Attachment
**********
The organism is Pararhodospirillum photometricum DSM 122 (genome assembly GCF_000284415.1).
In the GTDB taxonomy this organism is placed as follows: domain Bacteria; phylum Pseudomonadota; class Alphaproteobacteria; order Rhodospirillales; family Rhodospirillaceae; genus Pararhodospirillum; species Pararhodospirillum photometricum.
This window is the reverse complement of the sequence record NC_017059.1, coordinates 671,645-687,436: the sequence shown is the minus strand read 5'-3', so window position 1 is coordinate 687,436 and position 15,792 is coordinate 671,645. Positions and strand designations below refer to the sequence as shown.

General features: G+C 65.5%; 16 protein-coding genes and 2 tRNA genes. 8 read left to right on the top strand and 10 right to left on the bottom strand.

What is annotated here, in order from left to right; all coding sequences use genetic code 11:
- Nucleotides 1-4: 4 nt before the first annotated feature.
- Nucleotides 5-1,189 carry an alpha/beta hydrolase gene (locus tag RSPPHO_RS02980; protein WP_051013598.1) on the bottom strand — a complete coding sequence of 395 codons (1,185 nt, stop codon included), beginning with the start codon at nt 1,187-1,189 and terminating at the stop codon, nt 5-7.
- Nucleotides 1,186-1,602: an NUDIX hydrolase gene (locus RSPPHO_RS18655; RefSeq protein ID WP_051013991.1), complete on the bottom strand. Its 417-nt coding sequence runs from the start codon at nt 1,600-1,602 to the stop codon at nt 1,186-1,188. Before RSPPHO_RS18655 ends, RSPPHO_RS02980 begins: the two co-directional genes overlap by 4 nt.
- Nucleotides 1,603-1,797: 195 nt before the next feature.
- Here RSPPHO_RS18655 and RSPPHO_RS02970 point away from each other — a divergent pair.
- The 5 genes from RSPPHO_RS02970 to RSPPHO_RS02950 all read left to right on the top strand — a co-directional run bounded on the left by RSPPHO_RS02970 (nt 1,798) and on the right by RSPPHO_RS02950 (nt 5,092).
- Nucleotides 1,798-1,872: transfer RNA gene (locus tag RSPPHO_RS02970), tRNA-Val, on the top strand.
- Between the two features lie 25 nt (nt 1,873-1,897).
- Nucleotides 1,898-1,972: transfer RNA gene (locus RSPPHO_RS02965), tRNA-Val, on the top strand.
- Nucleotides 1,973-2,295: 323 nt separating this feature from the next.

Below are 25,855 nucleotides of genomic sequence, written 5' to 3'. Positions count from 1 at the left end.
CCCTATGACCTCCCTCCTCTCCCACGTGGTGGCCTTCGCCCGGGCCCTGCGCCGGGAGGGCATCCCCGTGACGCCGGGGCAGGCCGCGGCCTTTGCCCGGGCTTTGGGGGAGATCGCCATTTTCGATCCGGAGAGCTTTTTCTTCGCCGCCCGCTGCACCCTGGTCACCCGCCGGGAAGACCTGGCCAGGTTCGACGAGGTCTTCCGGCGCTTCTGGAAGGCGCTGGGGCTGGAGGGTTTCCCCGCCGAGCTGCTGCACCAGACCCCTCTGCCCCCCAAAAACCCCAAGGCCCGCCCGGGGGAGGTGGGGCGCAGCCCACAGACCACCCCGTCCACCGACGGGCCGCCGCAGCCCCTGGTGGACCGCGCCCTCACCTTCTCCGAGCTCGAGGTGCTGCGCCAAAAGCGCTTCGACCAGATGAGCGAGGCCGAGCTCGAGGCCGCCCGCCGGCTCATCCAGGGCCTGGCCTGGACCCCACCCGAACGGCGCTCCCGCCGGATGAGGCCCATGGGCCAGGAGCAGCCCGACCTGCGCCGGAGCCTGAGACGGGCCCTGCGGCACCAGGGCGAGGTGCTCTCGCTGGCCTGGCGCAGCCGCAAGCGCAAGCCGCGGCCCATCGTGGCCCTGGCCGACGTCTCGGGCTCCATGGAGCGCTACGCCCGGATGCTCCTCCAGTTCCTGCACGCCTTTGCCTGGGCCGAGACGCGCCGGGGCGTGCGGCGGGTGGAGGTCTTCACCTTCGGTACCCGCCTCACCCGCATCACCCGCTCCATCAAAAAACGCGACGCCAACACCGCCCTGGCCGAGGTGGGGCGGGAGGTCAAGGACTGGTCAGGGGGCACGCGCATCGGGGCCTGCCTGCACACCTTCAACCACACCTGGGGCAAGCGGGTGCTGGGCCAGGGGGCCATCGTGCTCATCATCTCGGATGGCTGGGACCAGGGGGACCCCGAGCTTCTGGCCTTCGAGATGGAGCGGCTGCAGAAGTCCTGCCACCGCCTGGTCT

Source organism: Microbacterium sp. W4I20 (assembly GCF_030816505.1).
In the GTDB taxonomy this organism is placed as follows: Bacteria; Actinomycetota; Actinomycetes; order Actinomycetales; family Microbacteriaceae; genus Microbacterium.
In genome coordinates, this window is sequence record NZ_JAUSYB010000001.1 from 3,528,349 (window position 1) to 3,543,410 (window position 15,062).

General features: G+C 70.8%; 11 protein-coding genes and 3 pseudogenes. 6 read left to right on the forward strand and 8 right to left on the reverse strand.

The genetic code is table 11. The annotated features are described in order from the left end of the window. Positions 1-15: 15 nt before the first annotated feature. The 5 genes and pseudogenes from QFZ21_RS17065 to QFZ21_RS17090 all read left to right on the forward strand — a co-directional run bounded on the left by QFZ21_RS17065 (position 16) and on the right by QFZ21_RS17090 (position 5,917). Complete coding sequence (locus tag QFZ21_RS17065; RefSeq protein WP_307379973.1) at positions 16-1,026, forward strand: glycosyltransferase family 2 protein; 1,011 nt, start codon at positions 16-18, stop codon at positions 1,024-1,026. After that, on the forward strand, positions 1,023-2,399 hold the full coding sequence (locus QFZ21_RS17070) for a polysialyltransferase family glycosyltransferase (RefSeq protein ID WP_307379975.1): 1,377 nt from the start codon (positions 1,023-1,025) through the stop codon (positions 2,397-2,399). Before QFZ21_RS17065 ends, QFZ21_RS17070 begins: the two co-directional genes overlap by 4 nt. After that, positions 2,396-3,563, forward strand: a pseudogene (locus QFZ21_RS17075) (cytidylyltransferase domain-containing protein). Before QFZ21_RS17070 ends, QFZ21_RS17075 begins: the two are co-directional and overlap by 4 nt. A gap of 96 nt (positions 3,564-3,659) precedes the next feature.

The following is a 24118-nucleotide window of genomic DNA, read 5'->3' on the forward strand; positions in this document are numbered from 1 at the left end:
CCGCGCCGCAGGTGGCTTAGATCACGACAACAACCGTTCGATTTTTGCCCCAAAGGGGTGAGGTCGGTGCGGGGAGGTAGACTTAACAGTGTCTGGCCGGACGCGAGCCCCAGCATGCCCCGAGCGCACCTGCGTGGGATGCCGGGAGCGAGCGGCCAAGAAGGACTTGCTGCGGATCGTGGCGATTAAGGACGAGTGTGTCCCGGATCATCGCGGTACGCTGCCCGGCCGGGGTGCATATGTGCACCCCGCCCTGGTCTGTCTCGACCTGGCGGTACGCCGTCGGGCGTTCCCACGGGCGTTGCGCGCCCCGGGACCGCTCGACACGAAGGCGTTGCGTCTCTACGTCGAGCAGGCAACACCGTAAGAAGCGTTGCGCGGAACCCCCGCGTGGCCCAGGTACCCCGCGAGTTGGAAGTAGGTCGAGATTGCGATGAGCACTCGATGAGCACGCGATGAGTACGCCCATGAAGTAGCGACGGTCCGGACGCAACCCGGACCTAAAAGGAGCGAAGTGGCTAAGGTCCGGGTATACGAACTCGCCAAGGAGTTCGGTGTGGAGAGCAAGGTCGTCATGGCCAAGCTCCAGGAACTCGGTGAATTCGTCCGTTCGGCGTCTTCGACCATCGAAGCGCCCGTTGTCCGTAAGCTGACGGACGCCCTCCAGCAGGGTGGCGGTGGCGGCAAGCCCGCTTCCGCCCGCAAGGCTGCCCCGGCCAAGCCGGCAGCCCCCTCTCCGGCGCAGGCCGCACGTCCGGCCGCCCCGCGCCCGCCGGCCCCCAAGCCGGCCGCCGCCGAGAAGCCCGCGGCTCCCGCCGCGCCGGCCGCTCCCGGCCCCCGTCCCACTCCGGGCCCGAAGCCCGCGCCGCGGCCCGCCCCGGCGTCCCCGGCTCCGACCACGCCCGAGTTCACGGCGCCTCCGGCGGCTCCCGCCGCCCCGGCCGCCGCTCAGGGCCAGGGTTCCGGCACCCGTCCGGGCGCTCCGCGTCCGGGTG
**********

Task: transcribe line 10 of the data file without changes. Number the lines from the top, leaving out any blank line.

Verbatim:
- Here RSPPHO_RS18655 and RSPPHO_RS02970 point away from each other — a divergent pair.